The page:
[14:18] Paragraph 4, Sentence 1

Though we’ve spent more than three decades with Reeves, we still know little about him.

Jack says:

The author is setting up this mystery around him.

[14:30] Paragraph 4, Sentence 2

We know that he was born in Beirut, and that he is of English and Chinese-Hawaiian ancestry.

Jack says:

This is an interesting piece of information about Reeves.

[14:40] Paragraph 4, Sentence 3

(Ali Wong has said that she cast him in “Always Be My Maybe” in part because he’s Asian-American, even if many people forget it.)

Jack says:

Now we know a litte bit of him.

[15:03] Paragraph 4, Sentences 4-5

His father, who did a spell in jail for drug dealing, left home when Keanu was a young boy. His childhood was itinerant, as his mother remarried several times and moved the family from Sydney to New York and, finally, Toronto.

Jack says:

This author describes the upheaval in his childhood.

[15:20] Paragraph 4, Sentence 6

We know that he used to play hockey, and that he is a motorcycle buff, and that he has experienced unthinkable tragedy: in the late nineties, his girlfriend, Jennifer Syme, gave birth to their child, who was stillborn; two years later, Syme died in a car accident.

Jack says:

The author cites some traumatic stuff in his life.

[15:57] Paragraph 4, Sentence 7

Otherwise, Reeves’s life is a closed book.

Jack says:

Secrecy. We don’t know much.

[16:06] Paragraph 4, Sentences 8-9

Who is he friends with? What is his relationship with his family like?

Jack says:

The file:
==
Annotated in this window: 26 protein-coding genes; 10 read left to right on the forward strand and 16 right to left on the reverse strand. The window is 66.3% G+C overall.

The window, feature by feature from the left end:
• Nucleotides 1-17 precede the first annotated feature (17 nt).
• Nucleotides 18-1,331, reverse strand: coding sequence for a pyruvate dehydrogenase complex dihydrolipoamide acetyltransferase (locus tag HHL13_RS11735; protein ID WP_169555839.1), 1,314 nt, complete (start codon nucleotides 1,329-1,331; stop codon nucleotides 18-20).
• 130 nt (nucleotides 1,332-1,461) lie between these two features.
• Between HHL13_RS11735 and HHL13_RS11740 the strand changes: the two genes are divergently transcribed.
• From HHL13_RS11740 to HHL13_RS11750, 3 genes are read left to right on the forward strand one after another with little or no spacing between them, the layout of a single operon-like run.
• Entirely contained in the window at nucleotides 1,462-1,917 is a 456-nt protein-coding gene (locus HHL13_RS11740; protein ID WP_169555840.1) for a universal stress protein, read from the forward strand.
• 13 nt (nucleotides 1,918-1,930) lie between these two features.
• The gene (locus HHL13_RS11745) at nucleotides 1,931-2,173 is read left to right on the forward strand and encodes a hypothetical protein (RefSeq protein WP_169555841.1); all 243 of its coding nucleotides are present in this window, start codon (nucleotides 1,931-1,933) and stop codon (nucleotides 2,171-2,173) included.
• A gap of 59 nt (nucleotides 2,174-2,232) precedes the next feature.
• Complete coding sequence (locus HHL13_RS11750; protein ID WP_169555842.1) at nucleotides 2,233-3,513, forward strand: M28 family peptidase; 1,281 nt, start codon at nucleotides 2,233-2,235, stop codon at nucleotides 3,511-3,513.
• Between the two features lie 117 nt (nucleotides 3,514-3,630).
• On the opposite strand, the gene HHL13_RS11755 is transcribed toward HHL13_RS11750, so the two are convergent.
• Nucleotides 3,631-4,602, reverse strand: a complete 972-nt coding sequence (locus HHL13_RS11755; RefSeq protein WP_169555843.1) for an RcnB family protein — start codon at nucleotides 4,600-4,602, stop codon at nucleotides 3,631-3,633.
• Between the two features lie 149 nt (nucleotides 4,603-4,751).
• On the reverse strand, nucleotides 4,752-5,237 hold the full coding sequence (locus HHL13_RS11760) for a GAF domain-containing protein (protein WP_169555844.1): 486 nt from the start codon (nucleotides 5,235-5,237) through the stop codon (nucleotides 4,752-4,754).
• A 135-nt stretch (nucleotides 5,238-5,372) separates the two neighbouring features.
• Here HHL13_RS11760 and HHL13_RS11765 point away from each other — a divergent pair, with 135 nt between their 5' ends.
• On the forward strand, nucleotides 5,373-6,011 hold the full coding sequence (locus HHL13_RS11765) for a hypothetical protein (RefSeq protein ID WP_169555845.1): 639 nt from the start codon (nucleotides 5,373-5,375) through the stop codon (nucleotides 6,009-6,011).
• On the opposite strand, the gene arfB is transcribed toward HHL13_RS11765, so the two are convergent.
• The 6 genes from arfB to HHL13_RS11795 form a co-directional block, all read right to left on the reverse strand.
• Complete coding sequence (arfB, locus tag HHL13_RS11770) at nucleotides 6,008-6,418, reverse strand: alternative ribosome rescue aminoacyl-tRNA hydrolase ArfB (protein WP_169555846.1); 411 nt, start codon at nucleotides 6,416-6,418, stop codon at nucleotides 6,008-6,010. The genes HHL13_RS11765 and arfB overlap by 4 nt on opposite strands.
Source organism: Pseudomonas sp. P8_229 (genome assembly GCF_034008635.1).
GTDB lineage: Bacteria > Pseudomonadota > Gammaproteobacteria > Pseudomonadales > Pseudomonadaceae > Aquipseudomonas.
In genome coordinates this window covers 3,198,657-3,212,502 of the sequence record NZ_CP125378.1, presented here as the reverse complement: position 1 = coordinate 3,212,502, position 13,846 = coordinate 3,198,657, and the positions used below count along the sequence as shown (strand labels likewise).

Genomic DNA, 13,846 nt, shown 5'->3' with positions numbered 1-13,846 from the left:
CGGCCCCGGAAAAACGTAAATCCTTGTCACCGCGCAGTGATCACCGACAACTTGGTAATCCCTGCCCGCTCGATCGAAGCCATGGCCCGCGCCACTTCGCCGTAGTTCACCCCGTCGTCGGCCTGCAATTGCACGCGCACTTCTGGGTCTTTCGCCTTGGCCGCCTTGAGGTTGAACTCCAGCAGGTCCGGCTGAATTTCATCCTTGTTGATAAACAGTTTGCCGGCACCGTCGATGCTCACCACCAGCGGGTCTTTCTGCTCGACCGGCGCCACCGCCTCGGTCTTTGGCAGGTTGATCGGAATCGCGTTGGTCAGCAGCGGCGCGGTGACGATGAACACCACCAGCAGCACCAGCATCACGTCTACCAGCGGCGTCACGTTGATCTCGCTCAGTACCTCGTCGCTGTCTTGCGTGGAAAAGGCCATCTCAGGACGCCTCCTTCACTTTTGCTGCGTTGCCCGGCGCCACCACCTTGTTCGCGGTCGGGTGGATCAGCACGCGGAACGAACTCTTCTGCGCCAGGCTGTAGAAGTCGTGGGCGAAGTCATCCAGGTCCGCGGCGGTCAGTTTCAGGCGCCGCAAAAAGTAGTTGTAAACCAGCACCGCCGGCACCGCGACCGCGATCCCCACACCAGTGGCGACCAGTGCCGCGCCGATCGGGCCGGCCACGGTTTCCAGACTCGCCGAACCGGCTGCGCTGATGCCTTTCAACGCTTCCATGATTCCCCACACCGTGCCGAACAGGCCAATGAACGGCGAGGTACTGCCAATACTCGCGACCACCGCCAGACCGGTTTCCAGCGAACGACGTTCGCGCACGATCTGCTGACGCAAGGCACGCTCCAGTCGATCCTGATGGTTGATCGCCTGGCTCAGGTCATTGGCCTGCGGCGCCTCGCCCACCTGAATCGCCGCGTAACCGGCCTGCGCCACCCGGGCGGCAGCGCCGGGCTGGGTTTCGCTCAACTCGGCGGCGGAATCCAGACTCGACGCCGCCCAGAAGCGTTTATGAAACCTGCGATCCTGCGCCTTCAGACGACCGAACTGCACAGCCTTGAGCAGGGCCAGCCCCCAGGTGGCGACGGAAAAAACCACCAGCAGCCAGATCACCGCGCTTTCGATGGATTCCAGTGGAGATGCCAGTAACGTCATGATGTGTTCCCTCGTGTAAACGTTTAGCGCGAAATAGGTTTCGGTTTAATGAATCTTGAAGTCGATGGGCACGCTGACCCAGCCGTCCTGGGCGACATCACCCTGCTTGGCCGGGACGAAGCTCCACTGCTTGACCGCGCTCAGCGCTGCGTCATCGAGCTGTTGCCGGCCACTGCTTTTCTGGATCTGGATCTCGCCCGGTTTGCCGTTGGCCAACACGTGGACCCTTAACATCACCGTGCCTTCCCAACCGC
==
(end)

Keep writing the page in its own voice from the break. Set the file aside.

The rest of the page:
We don’t really know.

[16:15] Paragraph 4, Sentence 10

As Alex Pappademas wrote, for a cover story about the actor in GQ, in May, Reeves has somehow managed to “pull off the nearly impossible feat of remaining an enigmatic cult figure despite having been an A-list actor for decades.”

Jack says:

This sentence is saying this is a huge actor but we still don’t know a lot about him. He’s more secretive than everyone else.

[17:38] Paragraph 5, Sentence 1

This inscrutability makes each new detail we learn about Reeves’s life seem like a revelatory gift.

Jack says:

The author seems to really like Reeves.

[18:03] Paragraph 5, Sentence 2

On a recent appearance on “The Ellen DeGeneres Show,” the actor admitted, twenty-five years after the fact, that he had a crush on Sandra Bullock when the two were filming “Speed.”

Jack says:

This is another “revelatory gift” about Reeves’ life. It’s more mysterious.

[18:40] Paragraph 5, Sentence 3

Last week, a Malaysian Web site claimed that, in an interview, Reeves confessed to being lonely.

Jack says:

Another mystery revealed.

[18:47] Paragraph 5, Sentence 4

“I don’t have anyone in my life,” he supposedly said, adding, “Hopefully it’ll happen for me.”

Jack says:

He’s lonely.

[18:58] Paragraph 5, Sentence 5

The Internet responded with a collective shriek of longing.

Jack says:

The internet loves Reeves as well.

[19:08] Paragraph 5, Sentence 6

When it was reported, on Saturday, that, according to Reeves’s rep, the quotes had been fabricated, it almost didn’t matter.

Jack says:

The internet loves him anyway.

[19:18] Paragraph 5, Sentence 7

The Internet’s desire to plumb the hidden depths of this gorgeous puzzle of a man, and to serve as a balm to his perceived hurt, had been so strong that it willed this bit of news into existence.

Jack says:

We are just grasping at these things revealed about Keanu whether they’re true or not.

[19:55] The Main Idea

You might think the main idea is how much the author loves Keanu Reeves. That’s the tone. The author is very positive towards Reeves.

It talks about how interesting Keanu Reeves stems from how mysterious he is. The fact that he’s not so open makes us like him more or want to learn more about him.

Basically, what they’re trying to say is that Keanu Reeves is not like other people. He is different and he’s not going to try to get attention. He doesn’t have this pretentious kind of attititude. And that is probably part of the reason people like him because he doesn’t act like a movie star.

Links:

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Jack Westin (Text CARSCOUPON to 44222 and get a link to the $100 off)

Link to article:

https://www.newyorker.com/culture/culture-desk/keanu-reeves-is-too-good-for-this-world